Even with those purchases, the anticipated PSST fund balance at the end of FY 2014 is over $8 million.
The Council Finance Committee began budget discussions in September, did a mid-year review in January and will be looking at the various funds now through June when the city council will consider the final budget for adoption.
“An annual budget must be adopted by the city council at least seven days before the beginning of the new fiscal year, certified by the Cleveland County Excise Board before the start of the fiscal year (July1) and transmitted to the state auditor and inspector within 30 days of the start of the fiscal year,” City Manager Steve Lewis wrote in his introductory letter to the budget. “The FYE 2014 budget has been prepared in an environment of great uncertainty in the local and national economy. We are at a point at which critical decisions have to be made...”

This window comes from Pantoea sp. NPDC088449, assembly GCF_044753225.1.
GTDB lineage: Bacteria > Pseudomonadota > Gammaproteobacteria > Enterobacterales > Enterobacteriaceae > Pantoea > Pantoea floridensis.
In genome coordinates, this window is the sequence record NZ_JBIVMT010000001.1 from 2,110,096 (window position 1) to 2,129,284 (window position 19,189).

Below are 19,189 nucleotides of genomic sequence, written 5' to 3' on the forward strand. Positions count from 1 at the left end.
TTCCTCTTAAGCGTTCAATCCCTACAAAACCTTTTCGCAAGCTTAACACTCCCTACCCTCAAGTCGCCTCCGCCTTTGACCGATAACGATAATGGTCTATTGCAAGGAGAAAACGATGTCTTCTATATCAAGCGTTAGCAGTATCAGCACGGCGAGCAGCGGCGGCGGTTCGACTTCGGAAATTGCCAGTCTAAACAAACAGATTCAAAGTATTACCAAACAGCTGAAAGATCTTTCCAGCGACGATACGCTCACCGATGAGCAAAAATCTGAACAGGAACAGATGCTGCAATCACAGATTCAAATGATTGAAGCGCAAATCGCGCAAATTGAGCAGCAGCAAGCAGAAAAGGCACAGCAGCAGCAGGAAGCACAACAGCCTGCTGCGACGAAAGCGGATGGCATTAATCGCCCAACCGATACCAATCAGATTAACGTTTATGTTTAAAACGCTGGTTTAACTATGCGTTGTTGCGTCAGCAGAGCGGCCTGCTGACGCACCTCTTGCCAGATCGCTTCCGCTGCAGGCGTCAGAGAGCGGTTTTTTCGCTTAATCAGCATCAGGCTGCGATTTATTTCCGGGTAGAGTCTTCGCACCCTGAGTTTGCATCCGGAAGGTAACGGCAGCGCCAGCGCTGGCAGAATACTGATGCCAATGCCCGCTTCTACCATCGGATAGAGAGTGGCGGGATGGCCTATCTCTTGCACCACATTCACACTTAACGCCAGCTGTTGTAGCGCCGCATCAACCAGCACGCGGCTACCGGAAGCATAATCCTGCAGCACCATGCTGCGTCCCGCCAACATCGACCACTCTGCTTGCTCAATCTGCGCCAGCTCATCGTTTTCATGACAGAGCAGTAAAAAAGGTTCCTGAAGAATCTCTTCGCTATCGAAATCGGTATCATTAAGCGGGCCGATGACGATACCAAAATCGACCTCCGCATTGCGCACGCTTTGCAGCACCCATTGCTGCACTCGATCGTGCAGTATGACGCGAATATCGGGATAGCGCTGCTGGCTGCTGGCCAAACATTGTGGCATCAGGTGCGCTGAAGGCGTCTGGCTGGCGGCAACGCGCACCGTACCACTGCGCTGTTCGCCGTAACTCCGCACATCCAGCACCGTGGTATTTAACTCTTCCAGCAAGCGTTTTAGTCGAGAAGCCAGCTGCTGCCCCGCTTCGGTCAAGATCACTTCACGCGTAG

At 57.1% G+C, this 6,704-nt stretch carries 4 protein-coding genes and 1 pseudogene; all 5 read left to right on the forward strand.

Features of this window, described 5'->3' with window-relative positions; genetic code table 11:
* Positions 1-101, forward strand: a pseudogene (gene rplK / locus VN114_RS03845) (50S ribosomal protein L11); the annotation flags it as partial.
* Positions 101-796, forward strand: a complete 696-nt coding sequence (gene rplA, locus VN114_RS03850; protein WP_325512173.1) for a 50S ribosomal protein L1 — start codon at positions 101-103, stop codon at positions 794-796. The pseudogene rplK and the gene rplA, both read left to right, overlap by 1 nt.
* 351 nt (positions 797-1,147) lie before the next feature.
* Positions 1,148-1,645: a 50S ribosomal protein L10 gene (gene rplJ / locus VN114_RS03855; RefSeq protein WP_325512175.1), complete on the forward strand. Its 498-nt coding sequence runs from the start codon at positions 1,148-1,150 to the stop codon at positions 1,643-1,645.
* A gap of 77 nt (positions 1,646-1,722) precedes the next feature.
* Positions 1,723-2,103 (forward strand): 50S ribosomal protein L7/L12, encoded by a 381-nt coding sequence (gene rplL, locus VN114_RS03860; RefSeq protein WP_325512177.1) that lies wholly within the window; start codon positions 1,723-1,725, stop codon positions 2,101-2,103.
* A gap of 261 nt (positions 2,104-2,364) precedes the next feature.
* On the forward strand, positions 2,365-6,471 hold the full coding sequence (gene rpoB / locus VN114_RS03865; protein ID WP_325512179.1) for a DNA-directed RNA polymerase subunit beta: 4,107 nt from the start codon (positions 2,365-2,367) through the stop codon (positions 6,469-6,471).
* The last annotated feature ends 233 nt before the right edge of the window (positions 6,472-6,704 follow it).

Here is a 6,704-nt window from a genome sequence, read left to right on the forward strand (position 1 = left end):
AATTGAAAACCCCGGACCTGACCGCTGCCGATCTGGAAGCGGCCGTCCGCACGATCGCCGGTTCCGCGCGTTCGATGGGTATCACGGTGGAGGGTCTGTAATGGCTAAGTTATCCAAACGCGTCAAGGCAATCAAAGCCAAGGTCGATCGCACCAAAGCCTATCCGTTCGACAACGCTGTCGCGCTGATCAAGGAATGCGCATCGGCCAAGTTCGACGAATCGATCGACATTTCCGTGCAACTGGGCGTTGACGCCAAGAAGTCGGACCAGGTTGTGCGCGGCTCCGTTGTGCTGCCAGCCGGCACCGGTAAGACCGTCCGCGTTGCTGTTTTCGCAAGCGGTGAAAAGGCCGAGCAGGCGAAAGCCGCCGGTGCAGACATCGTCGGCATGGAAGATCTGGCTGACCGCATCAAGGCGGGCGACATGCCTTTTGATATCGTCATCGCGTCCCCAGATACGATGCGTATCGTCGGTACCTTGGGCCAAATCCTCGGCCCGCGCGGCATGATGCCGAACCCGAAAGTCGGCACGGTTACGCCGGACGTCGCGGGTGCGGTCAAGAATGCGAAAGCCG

The total budget for all city funds last year was $204,970,419. The budget proposed for this year is higher at $225,173,779.
This year’s budget is inflated by “anticipated costs for major capital projects,” Lewis said.
Those include wastewater (sewer) and water utilities improvements, some of which are required to meet Department of Environmental Quality Standards.
The general fund includes employee wages. Several positions have been held vacant since 2011 including three positions in park maintenance.
“We’re very lean and mean,” Francisco said. “We’re very small government.”
The FY 2014 total revenues are projected at $216,466,151. Total expenditures are projected to be $225,173,779.
Francisco said the Finance Department tries to be conservative in its projections with the hope that revenue will exceed expectations. This previous year, revenue has tracked fairly closely to projections despite a disappointing sales tax increase of about 3.3 percent rather than the 4.2 percent increase predicted. Other revenue sources have helped to make up that difference, but may not have entirely closed the gap.